No equipment to build 5G network 

Dear Sir, — In response to Mr Whalley inquiring about 5G technology, the editor in a factcheck responded with a tirade against Thatcherism.
The editor went on to bemoan the demise of GEC-Marconi and its cash pile as a product of 80s greed. 
I indeed worked for GEC after graduating at university and have also since worked in the telecoms sector. 
Firstly the GEC “cash mountain” as it was referred to at the time was a product of the cost-plus days. 
My bosses at GEC spent many hours lamenting the end of guaranteed profits written into government contracts; such blank cheques would be unthinkable now. 
The side effects of these types of contract was the huge sums that the company was able to divert into research and development. 
Research and development is the costly end of the IT industry and results in a portfolio of Intellectual Property and royalties on inventions.
When companies such as GEC-Marconi fail, the assets get sold off, the inventions and patents are usually fought over by other companies in the same line of business, hence the inclusion of Ericsson in the editor’s tirade; just look at Arm Holdings buyout by Softbank. Why pay for R&D when you can simply buy the patent?
5G is no exception to the costly R&D cycle and is based on many patents from rival companies being fairly and reasonably used. 
So when Huawei come to market with systems costing roughly half the price of either Ericsson or Nokia it’s only natural for big network operators to choose less expensive products for building out their new 5G networks. 
The real question is can Huawei be trusted based on the fact the company is perceived as being state controlled, plus the tendency of Chinese companies to play fast and loose with IP (Jaguar Land Rover vs Landwind). 
A Huawei funded investigation set up by GCHQ found no evidence to suggest that Huawei products were less secure than any other manufacturer.
The reason we can’t build our own 5G network is that fact that we don’t have the equipment. 
Globally all telcos are building 5G networks and the global supply chain always leads back to Eriicsson, Nokia, Huawei or ZTE.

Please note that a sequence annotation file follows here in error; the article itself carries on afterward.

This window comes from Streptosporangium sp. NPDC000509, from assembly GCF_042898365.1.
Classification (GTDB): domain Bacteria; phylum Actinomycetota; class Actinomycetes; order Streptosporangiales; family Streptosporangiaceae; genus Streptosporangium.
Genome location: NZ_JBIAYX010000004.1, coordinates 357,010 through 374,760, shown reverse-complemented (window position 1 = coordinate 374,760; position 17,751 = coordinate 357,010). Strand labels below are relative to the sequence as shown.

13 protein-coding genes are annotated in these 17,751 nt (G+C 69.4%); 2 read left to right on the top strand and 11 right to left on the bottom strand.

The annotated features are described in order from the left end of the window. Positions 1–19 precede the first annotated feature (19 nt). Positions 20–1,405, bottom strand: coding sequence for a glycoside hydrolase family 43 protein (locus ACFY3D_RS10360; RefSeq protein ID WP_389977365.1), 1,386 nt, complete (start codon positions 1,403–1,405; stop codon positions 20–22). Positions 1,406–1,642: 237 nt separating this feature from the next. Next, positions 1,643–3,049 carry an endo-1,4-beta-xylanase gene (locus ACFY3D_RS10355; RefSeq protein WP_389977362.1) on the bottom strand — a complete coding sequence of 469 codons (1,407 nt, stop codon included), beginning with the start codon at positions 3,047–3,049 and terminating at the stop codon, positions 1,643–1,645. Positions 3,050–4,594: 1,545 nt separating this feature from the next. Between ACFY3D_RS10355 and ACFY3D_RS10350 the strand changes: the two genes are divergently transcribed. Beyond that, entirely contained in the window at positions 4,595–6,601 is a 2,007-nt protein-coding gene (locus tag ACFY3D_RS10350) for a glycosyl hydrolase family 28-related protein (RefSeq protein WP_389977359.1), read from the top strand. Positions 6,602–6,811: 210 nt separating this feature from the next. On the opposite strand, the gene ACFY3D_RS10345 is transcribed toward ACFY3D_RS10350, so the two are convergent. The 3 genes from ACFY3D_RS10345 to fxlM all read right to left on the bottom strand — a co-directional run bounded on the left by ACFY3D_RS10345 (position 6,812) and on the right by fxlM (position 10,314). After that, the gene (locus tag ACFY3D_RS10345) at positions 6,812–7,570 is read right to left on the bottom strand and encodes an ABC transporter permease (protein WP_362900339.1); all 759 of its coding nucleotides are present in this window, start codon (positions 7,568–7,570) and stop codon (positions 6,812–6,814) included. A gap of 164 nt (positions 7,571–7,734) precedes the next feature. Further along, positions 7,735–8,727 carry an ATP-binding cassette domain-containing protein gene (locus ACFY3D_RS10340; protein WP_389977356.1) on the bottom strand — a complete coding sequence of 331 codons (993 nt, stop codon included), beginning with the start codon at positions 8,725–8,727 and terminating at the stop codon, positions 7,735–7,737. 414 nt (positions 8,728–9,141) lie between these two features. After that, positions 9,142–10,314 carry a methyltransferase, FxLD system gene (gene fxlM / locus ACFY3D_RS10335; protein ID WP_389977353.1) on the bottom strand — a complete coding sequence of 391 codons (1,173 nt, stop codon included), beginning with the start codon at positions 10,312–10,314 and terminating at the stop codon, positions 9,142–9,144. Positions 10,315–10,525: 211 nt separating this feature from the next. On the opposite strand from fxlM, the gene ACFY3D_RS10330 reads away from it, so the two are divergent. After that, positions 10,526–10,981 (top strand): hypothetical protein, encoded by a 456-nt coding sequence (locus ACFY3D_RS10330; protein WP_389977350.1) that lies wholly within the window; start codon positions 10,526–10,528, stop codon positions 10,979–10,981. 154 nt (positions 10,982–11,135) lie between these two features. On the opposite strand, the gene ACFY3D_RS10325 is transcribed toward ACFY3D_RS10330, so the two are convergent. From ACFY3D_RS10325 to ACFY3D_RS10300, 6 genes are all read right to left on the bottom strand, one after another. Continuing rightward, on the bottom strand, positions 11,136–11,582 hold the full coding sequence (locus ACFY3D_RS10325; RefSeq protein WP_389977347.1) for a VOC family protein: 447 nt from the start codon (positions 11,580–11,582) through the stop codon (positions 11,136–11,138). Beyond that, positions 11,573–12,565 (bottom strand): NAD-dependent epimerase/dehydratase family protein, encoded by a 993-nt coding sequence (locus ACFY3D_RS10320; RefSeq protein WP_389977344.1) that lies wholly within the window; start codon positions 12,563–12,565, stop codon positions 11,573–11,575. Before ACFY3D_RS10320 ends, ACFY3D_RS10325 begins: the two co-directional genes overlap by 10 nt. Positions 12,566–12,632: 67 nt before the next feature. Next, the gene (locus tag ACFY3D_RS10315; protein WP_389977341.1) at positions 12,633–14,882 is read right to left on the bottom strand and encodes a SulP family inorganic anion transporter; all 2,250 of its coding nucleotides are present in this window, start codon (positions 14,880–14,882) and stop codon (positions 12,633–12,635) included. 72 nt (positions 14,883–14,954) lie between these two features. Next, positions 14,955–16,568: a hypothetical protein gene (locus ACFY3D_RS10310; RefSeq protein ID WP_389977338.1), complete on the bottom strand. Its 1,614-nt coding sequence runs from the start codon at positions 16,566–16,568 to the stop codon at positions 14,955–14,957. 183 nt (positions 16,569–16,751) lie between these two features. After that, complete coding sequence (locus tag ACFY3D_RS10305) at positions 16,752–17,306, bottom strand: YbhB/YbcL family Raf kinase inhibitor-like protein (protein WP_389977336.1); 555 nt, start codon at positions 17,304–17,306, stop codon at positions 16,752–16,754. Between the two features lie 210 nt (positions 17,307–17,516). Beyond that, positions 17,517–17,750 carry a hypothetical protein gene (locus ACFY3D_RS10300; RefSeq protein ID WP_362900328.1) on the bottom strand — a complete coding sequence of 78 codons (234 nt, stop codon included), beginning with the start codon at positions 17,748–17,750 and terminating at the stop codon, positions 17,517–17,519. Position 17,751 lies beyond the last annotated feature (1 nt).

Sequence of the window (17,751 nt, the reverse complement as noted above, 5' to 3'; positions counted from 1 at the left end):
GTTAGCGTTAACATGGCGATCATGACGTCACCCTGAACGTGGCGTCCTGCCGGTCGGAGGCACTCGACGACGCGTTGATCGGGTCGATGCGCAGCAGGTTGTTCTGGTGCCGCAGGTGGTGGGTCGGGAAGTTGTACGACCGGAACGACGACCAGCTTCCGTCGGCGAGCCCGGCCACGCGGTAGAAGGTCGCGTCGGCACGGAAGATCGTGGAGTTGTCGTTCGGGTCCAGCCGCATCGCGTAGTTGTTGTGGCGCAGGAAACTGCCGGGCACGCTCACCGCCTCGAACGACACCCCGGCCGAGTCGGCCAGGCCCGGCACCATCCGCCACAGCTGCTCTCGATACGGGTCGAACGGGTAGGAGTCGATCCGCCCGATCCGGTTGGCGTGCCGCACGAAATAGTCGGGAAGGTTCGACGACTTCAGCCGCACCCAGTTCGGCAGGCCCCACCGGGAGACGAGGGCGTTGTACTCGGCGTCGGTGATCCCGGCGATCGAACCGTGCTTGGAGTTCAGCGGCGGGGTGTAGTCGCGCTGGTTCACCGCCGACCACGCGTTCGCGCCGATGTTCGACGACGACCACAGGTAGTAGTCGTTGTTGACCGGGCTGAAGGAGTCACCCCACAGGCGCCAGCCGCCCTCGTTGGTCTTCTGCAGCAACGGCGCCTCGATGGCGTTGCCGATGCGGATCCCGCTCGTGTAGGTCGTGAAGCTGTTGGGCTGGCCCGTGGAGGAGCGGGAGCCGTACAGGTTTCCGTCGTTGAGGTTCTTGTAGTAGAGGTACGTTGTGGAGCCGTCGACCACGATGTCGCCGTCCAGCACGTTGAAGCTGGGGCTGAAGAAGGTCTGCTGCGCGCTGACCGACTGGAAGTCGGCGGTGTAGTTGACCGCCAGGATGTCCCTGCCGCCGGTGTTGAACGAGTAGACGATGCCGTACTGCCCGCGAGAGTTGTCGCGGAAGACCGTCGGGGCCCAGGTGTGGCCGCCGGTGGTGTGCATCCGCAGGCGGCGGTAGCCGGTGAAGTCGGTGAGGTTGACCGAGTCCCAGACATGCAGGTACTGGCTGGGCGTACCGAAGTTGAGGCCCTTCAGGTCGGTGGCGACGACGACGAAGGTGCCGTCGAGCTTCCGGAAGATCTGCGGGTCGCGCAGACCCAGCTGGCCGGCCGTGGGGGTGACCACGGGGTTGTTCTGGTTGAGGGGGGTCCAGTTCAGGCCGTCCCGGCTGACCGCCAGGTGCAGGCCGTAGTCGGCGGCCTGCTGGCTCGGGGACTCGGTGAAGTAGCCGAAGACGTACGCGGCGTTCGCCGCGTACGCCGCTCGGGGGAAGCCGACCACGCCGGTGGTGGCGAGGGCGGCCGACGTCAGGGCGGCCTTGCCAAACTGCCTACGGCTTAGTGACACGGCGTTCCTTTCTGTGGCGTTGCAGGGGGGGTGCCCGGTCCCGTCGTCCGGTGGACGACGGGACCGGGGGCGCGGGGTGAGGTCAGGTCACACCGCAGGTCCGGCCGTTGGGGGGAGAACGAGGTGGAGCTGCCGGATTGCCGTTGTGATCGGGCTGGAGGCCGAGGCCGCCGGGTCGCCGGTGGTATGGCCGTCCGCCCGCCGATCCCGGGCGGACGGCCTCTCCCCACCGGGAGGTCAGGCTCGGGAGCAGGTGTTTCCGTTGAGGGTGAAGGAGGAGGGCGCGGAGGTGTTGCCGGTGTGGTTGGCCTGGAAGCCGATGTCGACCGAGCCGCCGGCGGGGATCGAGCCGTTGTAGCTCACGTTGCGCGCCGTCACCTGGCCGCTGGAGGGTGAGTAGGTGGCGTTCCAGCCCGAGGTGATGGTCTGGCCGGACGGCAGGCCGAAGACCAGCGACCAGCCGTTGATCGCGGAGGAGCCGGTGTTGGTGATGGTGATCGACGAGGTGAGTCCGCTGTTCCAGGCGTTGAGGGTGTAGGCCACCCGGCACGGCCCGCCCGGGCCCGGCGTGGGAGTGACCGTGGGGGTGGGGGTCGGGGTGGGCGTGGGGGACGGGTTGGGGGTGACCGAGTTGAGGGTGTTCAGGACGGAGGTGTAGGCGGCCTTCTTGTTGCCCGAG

We will have to deal with these companies to get the hardware required to build the 5G network, and join the queue of all the other nations also building out 5G networks.
These manufacturers are themselves subject to global supply chains, natural disasters in the far east have knock on effects to this supply chain because there are only a limited number of factories in the world that can produce the chips required, or have the expertise to design them. 
There have been severe shortages of components within the IT manufacturing industry over the years due to such things as the earthquake in Kobe, the SARS virus, the Tsunami, the Fukishima meltdown etc.
The American branded mobile phone in your pocket will have chips designed using Arm Holdings patents, with parts produced in China and Korea and with raw materials from the Africa and South America, Indeed many components of the Huawei systems will probably be used in the Nokia and Ericsson products as well.
It’s simply a case of supply and demand in a global industry.
Not sure if all this can be blamed on our late prime minister but the politics of the 80s had lots of unintended consequences, how much you attribute and to whom is a matter of debate. — Yours faithfully,

ROWLAND BAINBRIDGE
The editor comments: thanks for that. While it seems true that the business practices of the 80s were to blame for GEC-Marconi’s demise, some factchecks are written in the hope that someone who knows more will write in and offer a more in-depth explanation.